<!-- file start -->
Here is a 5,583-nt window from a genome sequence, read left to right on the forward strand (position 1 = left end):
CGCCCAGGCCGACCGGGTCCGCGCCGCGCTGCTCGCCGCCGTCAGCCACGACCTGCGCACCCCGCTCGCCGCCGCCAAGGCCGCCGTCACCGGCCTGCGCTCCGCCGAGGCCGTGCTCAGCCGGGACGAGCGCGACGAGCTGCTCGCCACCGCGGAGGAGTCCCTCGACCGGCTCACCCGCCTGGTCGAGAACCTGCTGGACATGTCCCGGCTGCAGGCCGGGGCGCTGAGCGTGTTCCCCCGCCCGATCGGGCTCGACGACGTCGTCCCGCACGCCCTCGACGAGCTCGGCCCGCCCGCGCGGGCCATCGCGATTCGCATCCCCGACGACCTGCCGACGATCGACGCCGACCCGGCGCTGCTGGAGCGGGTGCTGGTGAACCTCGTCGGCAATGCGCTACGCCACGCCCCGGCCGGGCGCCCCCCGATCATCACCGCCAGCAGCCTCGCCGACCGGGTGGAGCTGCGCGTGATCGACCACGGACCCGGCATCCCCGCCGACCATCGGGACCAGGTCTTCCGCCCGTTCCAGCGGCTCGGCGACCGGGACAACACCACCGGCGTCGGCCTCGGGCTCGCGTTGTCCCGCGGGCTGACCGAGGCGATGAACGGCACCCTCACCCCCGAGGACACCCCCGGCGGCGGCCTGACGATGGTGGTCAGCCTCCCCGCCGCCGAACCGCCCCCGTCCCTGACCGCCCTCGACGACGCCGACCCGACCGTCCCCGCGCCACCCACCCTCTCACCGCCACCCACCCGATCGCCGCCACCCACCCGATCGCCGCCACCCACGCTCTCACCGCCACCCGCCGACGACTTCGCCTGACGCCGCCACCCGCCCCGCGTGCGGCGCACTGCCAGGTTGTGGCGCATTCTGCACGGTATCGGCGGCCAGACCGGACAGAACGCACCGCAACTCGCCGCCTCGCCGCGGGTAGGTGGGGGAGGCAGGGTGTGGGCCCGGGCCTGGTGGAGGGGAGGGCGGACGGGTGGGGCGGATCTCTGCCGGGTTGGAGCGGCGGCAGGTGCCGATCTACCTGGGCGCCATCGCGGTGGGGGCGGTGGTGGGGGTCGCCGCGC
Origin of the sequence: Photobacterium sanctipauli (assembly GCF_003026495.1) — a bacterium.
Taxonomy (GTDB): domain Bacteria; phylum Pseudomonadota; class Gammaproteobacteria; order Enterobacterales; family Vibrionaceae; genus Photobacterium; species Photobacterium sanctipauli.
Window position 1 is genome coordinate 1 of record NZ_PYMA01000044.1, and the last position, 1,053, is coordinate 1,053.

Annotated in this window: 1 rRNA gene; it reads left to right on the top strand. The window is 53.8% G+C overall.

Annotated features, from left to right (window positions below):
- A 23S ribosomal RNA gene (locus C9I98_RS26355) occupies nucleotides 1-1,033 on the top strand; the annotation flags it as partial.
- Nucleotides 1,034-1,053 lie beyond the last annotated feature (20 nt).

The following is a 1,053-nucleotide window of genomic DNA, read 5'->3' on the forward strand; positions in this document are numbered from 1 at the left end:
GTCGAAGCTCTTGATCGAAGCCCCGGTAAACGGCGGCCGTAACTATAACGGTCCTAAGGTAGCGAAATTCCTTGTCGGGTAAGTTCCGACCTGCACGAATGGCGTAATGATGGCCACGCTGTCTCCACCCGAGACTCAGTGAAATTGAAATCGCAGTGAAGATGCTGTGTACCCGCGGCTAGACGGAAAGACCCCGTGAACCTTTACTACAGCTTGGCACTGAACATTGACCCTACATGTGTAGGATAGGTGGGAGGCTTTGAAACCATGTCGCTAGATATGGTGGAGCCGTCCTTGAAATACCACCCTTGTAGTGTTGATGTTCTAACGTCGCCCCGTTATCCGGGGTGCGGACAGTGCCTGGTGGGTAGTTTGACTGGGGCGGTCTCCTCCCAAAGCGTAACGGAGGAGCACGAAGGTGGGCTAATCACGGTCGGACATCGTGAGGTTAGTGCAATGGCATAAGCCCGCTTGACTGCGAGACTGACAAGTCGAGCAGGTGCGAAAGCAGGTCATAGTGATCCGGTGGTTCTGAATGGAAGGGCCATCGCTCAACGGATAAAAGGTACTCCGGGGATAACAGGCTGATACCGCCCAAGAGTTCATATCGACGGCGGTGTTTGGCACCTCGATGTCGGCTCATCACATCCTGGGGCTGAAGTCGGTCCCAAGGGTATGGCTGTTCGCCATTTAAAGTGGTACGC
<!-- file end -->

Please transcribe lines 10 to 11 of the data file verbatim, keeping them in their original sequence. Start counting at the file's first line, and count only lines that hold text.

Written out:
The following is a 1,053-nucleotide window of genomic DNA, read 5'->3' on the forward strand; positions in this document are numbered from 1 at the left end:
GTCGAAGCTCTTGATCGAAGCCCCGGTAAACGGCGGCCGTAACTATAACGGTCCTAAGGTAGCGAAATTCCTTGTCGGGTAAGTTCCGACCTGCACGAATGGCGTAATGATGGCCACGCTGTCTCCACCCGAGACTCAGTGAAATTGAAATCGCAGTGAAGATGCTGTGTACCCGCGGCTAGACGGAAAGACCCCGTGAACCTTTACTACAGCTTGGCACTGAACATTGACCCTACATGTGTAGGATAGGTGGGAGGCTTTGAAACCATGTCGCTAGATATGGTGGAGCCGTCCTTGAAATACCACCCTTGTAGTGTTGATGTTCTAACGTCGCCCCGTTATCCGGGGTGCGGACAGTGCCTGGTGGGTAGTTTGACTGGGGCGGTCTCCTCCCAAAGCGTAACGGAGGAGCACGAAGGTGGGCTAATCACGGTCGGACATCGTGAGGTTAGTGCAATGGCATAAGCCCGCTTGACTGCGAGACTGACAAGTCGAGCAGGTGCGAAAGCAGGTCATAGTGATCCGGTGGTTCTGAATGGAAGGGCCATCGCTCAACGGATAAAAGGTACTCCGGGGATAACAGGCTGATACCGCCCAAGAGTTCATATCGACGGCGGTGTTTGGCACCTCGATGTCGGCTCATCACATCCTGGGGCTGAAGTCGGTCCCAAGGGTATGGCTGTTCGCCATTTAAAGTGGTACGC